“Tatiana was adopted a little over a year ago,” says North. Her former owner sadly took her own life and left three dogs in the hotel room with a letter about them. “Tati was her baby and she wanted her to be well-loved.” With the help of strangers on Facebook, North was able to get the dog from Arizona to Indiana for her new life and home.
Pebbles is a smooth-haired Dachshund who just turned 13, and Fiona McSnuggles (who I got to meet in person) is a longhaired Dachshund North adopted about three years ago. Fiona McSnuggles has no eyes and is a cancer survivor, but she sees with her heart.
Each week, the folks at the memory loss facility enjoy petting the dogs and enjoying canine company. The dogs also visit a retirement facility and a middle school, interacting with people and handing out some puppy loving.
5. Stanley, the innkeeper’s pup
Some hotels accept dogs, and others tolerate them, but Vermont’s Paw House Inn caters to the unique needs of dog owners. As a dog mom who has traveled extensively with her dogs, pet-welcoming establishments make my spine tingle and my dog’s tail wag.
Stanley, the chief proprietor, is a hard-working, multitasking, and most-lovable host, according to Vermont Paw House Inn owner Mitch Frenkenberg. Stanley is a three-year-old rescued terrier mix who adores humans and dogs alike. Stanley began his line of work with the Paw House in the summer of 2011.
Each morning he helps prepare a three-course breakfast, greets and serves his guests, and often helps plan their Vermont adventures. After breakfast, Stanley takes part in welcoming new guests, leading tours with his coworker Brooklyn (a 12-year-old Golden Retriever) throughout the picturesque Vermont countryside, and just making everyone smile. In addition to his many roles at the Paw House, Stanley is also a certified pet-therapy dog with Caring Canines of Vermont.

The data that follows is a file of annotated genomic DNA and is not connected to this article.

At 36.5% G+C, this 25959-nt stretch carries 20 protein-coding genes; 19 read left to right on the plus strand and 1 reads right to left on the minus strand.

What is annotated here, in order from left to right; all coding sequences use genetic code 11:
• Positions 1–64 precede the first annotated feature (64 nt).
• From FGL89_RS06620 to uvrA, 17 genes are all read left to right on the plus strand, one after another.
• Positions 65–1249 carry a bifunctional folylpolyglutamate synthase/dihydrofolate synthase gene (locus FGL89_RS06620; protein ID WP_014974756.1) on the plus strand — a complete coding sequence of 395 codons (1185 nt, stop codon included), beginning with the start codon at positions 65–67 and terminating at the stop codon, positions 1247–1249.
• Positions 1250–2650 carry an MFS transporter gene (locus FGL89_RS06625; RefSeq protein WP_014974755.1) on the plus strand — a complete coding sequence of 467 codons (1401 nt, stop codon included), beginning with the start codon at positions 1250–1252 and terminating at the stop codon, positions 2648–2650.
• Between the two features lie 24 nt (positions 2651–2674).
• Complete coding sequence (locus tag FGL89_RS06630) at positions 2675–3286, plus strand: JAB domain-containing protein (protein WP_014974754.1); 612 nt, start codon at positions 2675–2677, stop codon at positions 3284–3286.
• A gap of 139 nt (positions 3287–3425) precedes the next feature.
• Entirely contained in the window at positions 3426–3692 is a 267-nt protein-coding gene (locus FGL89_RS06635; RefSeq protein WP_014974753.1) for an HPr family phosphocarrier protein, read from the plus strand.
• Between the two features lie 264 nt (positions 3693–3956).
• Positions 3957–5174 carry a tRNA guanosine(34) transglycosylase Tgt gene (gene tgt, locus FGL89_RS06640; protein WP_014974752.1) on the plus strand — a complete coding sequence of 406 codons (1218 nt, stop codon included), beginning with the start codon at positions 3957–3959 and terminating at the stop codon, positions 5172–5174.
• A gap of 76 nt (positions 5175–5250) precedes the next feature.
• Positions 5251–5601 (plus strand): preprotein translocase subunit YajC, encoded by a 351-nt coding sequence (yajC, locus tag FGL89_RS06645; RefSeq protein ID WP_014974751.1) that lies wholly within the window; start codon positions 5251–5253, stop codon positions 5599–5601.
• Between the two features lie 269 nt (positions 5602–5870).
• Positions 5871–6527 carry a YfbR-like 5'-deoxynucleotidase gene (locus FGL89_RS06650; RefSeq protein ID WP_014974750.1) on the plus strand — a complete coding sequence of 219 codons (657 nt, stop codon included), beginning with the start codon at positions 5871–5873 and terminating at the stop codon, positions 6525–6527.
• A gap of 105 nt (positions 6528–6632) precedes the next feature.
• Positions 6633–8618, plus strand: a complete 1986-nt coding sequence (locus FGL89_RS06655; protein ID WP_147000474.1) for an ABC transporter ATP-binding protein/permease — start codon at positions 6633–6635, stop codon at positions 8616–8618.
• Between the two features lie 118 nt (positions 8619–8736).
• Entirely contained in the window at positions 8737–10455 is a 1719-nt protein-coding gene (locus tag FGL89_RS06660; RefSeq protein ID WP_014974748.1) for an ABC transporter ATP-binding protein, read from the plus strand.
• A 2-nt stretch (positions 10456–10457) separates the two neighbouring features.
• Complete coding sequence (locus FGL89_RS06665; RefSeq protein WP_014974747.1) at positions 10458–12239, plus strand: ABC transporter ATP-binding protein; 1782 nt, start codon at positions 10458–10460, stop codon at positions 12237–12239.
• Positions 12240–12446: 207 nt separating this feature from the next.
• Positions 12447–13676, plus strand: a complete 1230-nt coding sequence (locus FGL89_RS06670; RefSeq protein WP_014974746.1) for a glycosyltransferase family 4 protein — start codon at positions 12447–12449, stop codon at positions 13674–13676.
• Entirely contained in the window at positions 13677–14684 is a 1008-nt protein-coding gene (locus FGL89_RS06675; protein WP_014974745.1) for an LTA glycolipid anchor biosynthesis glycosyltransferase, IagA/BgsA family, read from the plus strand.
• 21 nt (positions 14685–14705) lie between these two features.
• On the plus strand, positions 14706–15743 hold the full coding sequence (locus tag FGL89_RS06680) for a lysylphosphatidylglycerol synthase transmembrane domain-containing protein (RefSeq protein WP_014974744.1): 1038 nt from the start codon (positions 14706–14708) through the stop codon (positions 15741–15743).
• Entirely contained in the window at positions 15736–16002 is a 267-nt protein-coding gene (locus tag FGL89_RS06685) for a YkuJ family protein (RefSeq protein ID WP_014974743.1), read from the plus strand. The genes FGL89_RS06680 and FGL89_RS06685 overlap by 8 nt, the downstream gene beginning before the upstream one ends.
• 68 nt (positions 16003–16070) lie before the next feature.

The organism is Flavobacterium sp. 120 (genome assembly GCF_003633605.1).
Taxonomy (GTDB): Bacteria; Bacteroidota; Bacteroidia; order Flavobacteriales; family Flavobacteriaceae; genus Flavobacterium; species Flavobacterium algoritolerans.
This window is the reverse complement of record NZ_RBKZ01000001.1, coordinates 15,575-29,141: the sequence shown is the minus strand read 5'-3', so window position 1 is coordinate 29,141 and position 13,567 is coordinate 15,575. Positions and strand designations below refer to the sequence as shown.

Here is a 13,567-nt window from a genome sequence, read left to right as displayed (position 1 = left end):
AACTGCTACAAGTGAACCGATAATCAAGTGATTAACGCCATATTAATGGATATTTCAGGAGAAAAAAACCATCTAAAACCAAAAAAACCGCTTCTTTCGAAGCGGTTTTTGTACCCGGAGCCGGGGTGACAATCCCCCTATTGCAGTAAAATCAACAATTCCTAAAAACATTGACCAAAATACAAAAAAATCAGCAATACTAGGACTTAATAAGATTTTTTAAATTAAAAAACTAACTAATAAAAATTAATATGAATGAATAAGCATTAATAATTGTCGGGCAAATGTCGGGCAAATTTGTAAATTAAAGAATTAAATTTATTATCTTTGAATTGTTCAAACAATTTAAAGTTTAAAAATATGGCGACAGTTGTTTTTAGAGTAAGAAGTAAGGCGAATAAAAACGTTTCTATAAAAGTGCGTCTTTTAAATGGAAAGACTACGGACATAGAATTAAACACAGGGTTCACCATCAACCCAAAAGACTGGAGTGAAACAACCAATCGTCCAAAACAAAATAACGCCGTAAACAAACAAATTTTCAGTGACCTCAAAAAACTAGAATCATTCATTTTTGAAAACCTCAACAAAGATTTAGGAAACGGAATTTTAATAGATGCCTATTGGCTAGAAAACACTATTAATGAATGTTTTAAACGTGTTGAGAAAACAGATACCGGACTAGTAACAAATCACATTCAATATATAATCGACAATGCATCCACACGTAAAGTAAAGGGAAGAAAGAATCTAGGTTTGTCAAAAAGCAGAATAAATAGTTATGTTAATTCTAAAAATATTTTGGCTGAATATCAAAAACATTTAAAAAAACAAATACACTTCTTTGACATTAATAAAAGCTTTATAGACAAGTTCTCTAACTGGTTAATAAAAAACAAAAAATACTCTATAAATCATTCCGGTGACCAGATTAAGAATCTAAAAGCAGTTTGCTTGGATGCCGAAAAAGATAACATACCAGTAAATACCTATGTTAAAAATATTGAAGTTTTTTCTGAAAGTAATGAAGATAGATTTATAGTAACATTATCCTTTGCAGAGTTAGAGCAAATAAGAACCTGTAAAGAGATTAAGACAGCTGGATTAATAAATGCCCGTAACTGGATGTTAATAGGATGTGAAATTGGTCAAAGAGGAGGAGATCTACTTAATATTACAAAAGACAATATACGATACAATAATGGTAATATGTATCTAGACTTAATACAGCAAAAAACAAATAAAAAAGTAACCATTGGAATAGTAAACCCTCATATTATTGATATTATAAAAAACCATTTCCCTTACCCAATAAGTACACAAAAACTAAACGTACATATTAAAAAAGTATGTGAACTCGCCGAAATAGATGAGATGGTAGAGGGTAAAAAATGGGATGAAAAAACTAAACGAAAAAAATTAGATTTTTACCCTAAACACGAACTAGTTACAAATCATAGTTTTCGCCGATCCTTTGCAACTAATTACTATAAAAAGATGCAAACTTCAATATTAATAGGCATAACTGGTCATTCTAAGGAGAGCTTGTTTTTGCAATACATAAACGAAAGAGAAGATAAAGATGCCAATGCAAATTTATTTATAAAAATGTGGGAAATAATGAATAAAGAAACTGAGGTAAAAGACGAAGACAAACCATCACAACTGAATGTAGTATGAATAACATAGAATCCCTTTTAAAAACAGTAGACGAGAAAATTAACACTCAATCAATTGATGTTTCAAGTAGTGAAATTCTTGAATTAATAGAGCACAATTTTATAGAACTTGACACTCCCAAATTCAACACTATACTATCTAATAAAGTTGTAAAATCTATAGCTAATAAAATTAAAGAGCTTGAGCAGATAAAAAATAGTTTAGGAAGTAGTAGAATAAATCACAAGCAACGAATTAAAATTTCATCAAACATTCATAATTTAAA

6. Mr. Pish, the super senior
I have a special spot in my heart for senior pets, and there is no finer example of a dog growing wiser with age than Mr. Pish.
Mr. Pish is the poster dog for outside learning and literacy. He has traveled to 41 states, Washington D.C., and seven provinces of Canada during his campaign. He is the co-author of six children’s books in the Mr. Pish Educational Series. Mr. Pish encourages kids to read, write, and get outside. And how many of us could use a boost to get outdoors and away from our electronic devices?
K.S. Brooks is a novelist, photographer, and mom to Mr. Pish, who continues to surprise as a senior terrier dog.
7. Sinatra the shop dog
Sinatra is a 14-pound French Bulldog who is the official doorman of the Bergino Baseball Clubhouse, a unique baseball-themed establishment in a Greenwich Village, New York City landmark building.
Though small in stature, the dog is extremely friendly, says owner Jay Goldberg, and also mild-mannered and even a bit of a flirt with the ladies. With a name like Sinatra, we would expect nothing less! Donning baseball attire and mingling with customers, Sinatra proves that little dogs are home run hitters, too.
We salute small dogs everywhere who are secretly vying to run the place! Do you know of a small dog who thinks she’s a big dog? Bark at me below in the comments!